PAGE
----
Study reveals COVID-19 risk factors for those with IDD

Syracuse University

A study of nearly 550 adults with intellectual and developmental disabilities receiving residential services in New York City found that age, larger residential settings, Down syndrome and chronic kidney disease were the most common risk factors for COVID-19 diagnosis, and heart disease was most associated with COVID-19 deaths.

The study, “Risk Factors Associated With COVID-19 Outcomes Among People With Intellectual and Developmental Disabilities Receiving Residential Services,” was published June 8 by JAMA Network Open and provided the first evidence of the risk factors leading to COVID-19 diagnosis and death among people with IDD who receive residential services.

The study’s findings suggest that the risk factors for COVID-19 diagnosis and mortality for people with IDD who receive residential services are similar to the general population. It also provided more evidence of increased risk for severe COVID-19 outcomes for people with Down syndrome.

“The results from this study reinforce early findings from the U.K. of increased risk for people with Down syndrome during the pandemic,” said researcher Scott Landes. “While it will take time for scientists to fully discern the reasons for this increased risk, it is imperative that people with Down syndrome, their families, care providers and medical providers are fully aware of this trend and take all necessary precautions during this time.”

The researchers also found that, similar to the nursing home population, an increased number of residents with IDD living in a group home was associated with more severe COVID-19 outcomes.

“We are to a place in the U.S. where access to COVID-19 vaccines is universal,” Landes said. “While this will help alleviate some of the spread of the virus, it is necessary to continue monitoring and testing, especially in congregate settings such as group homes.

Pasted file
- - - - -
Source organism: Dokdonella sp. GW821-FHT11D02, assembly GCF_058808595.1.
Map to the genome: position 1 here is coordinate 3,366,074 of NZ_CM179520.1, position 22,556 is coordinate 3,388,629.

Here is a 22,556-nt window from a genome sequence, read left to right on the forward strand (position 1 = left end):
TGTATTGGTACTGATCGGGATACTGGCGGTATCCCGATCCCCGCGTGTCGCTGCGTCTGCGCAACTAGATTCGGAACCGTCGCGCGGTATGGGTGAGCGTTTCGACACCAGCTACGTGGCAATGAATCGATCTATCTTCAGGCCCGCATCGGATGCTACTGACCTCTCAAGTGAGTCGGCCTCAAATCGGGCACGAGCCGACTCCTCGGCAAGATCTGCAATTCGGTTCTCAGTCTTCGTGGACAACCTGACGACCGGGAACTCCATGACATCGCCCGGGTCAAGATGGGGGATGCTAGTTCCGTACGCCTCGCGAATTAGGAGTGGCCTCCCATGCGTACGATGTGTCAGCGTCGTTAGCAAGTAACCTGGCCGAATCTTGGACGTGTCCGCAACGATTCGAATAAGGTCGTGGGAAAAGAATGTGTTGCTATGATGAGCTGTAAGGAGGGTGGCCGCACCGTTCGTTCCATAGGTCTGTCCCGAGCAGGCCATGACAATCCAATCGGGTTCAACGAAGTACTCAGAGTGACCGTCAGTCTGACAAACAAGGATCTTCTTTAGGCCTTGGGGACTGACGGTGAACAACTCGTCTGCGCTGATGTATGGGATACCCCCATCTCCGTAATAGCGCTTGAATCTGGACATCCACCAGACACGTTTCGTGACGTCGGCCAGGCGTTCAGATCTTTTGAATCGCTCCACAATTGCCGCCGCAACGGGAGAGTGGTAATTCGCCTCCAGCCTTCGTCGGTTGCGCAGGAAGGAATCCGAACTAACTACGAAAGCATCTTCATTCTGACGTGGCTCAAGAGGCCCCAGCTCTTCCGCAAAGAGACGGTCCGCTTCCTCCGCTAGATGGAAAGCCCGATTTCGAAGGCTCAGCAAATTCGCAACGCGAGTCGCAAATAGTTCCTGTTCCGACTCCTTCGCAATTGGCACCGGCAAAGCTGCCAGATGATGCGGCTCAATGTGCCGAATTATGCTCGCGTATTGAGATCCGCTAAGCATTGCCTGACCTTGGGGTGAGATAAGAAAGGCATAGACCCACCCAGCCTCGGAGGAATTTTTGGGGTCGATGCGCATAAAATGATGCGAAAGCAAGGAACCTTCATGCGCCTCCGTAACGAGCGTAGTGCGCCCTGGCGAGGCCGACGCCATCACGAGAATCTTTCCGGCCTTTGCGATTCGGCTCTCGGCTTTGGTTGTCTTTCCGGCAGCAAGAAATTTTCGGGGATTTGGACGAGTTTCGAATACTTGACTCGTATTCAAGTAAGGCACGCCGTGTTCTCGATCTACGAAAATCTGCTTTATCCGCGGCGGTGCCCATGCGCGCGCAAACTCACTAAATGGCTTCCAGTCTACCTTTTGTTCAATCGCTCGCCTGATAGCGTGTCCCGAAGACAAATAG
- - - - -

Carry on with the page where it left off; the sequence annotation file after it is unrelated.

“However, unlike nursing homes, group homes for people with IDD have not always been afforded the resources necessary to perform routine COVID-19 testing for residents and staff,” Landes added. “This is unacceptable. The results from this study indicate that all U.S. states should ensure that group homes are provided the same level of protection as nursing homes or other congregate care settings.”

The research team for the study includes Landes, an associate professor of sociology and a faculty associate for the Aging Studies Institute at Syracuse University’s Maxwell School of Citizenship and Public Affairs; Dr. Margaret Turk, Distinguished Service Professor of Physical Medicine and Rehabilitation at SUNY Upstate Medical Center in Syracuse, N.Y.; Marco Damiani, Chief Executive Officer, AHRC New York City; Philip Proctor, Enterprise Technology Strategy, AHRC New York City; and Sarah Baier, Licensed Clinical Social Worker, AHRC New York City.

The researchers set out by asking which individual and residential characteristics were associated with COVID-19 outcomes for people with IDD who receive residential services. They tracked COVID-19 outcomes for 543 people with IDD who were receiving support services and residential services from AHRC New York City in the city’s five boroughs from March 1 through Oct. 1, 2020.

The researchers found that, like the general population, people with IDD who were older and/or had pre-existing health conditions were more likely to be diagnosed with, and die from, COVID-19. Chronic kidney disease and COPD were associated with an increased risk of being diagnosed; heart disease and cancer were associated with increased risk of death.

The researchers say that all of these risk factors point to the long-term need for to provide sufficient funding for IDD services.

“If we want to ensure the best health and quality of life outcomes for people with IDD, it’s imperative that states do not cut funding for IDD services,” Landes said. “In fact, the pandemic has underscored the critical need to increase our commitment to IDD services, including guaranteeing public health prioritization for people with IDD, providing medical care staff training on how to provide quality care for people with IDD, and increasing the pay for care staff.”

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